If you contribute to a nonprofit or a cause that is dear to you, can you talk about a few words on the activities they do and how people can donate or contribute to it?

I’m a huge fan and supporter of The International Institute of St. Louis. The IISTL has programs and services for immigrants, their families, and the wider community, which are locally and nationally acclaimed. They connect new arrivals with first-touch services and resources, engage foreign-born and the wider community, and build a more inclusive community. Our country is a kaleidoscope of different backgrounds.  Supporting newcomers to our country to be able to get them up-to-speed and begin contributing is vital for companies to be able to achieve diversity of thought and come up with and implement creative strategies. Please click this link to make a donation to this great organization supporting a great cause.

If you want to advise students who are looking for a Salesforce career or people who want to shift their career to IT like sales, marketing folks on Salesforce products as an example, What would be the 2 or 3 things you would advise them to follow now to get a job quickly?

Students interested in technology, sales, or marketing should definitely take a look at Salesforce.  Salesforce offers a lot of free training via Trailhead and the online community of Salesforce professionals is large and always willing to lend a hand.  If you find yourself wanting to pursue a career with Salesforce, there are several paths.  

If you’ve taken development classes, there is an extremely high need for Salesforce developers.  If you’ve learned Java, you’ve already got a head-start in learning Apex!

Are you interested in Sales Operations?  Then a Salesforce Admin might be right up your alley.  The Salesforce Admin wears many hats!  They have to believe in clean data, enjoy working with others, especially training users, and be able to think outside of the box to come up with innovative solutions.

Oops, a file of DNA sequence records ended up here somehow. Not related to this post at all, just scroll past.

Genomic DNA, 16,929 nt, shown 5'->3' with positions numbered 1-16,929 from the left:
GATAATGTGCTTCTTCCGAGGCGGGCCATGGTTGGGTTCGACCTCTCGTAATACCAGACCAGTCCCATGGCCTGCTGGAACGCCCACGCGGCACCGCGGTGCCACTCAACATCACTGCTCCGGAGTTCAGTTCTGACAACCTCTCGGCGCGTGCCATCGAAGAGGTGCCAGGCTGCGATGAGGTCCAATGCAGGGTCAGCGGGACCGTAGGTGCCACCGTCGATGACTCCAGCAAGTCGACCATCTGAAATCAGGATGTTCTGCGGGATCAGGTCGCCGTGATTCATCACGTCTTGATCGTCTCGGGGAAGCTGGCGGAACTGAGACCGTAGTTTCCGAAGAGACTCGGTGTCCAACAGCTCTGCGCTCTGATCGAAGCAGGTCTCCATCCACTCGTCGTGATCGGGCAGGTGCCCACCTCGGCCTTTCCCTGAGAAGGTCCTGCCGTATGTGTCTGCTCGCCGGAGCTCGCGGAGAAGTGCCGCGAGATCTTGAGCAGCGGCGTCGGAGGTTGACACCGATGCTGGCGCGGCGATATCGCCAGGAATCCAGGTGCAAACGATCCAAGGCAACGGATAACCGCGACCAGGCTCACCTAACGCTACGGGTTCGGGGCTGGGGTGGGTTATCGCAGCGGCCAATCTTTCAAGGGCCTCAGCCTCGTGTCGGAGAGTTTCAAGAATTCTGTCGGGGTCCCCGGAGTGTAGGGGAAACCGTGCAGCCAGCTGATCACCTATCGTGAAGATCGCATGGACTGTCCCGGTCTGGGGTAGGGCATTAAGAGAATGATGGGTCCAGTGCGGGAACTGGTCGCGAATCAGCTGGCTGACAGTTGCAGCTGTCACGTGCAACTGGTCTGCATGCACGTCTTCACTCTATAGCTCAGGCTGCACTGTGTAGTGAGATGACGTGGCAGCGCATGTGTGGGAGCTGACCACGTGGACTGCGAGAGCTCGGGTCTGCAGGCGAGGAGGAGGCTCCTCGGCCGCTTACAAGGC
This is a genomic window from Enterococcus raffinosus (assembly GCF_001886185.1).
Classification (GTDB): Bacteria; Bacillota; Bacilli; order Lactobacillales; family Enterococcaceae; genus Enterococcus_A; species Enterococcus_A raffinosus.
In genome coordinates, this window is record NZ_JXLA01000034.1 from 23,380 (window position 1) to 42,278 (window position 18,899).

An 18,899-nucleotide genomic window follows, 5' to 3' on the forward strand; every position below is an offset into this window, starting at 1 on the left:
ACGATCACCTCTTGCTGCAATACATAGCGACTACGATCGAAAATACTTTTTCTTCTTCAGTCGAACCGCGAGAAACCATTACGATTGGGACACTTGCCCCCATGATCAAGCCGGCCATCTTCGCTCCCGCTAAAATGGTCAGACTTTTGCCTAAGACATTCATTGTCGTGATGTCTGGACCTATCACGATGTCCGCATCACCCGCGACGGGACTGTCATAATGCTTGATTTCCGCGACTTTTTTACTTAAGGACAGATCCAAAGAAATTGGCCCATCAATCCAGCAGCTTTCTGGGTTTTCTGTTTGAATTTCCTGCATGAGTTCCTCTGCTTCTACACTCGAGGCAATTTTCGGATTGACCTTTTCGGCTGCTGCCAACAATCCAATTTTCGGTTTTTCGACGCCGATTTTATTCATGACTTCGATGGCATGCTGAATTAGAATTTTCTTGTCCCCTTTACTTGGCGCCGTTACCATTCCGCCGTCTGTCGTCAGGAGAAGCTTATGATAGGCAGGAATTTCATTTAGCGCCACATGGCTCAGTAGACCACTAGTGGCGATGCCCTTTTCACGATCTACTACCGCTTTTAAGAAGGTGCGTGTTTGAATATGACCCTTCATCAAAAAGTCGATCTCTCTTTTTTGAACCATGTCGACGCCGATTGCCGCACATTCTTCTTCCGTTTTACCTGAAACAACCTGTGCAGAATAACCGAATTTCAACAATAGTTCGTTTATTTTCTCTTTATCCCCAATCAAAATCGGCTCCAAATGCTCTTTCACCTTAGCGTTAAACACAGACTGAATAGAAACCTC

If you’re in school for Marketing, there are lots of Marketing aspects of Salesforce.  Get a jump start by understanding customer journeys and how to leverage digital marketing, and Salesforce has multiple marketing options just for you!

What are 1 or 2 key traits or skills you look for in choosing a candidate for the role apart from the technical skills in your interviews?

I’m looking for candidates that can be adaptable.  Within Salesforce, you’ll find yourself working with many different departments.  One day you may be working with a Junior Sales Rep and the next day with the CEO.  Being able to think like a rep, then turn around and think big picture and strategically like a CEO is a huge skill!

I also look for someone that is eager to learn. Technology is changing fast!  Skills you learned 5-years ago may not be as relevant today.  I often ask candidates what they do to stay on top of technology trends.  I’ve gotten answers that range from Twitter to Youtube to Google. There is no right or wrong answer with this one, I just want to ensure they have a strategy and desire to keep learning.  

Is there a gotcha you would advise students or job seekers not to do when they do an interview?

Yes! While we want to hear about your background and understanding of technology, no one knows it all.  Don’t try to fake your knowledge and understanding of topics.  You’d be surprised to know how easy it is for an interviewer to see through someone who sounds too ‘scripted’.  Instead, acknowledge that you’re wanting to learn more about that subject and show that you’re eager to educate yourself on it if it benefits the company and your personal growth.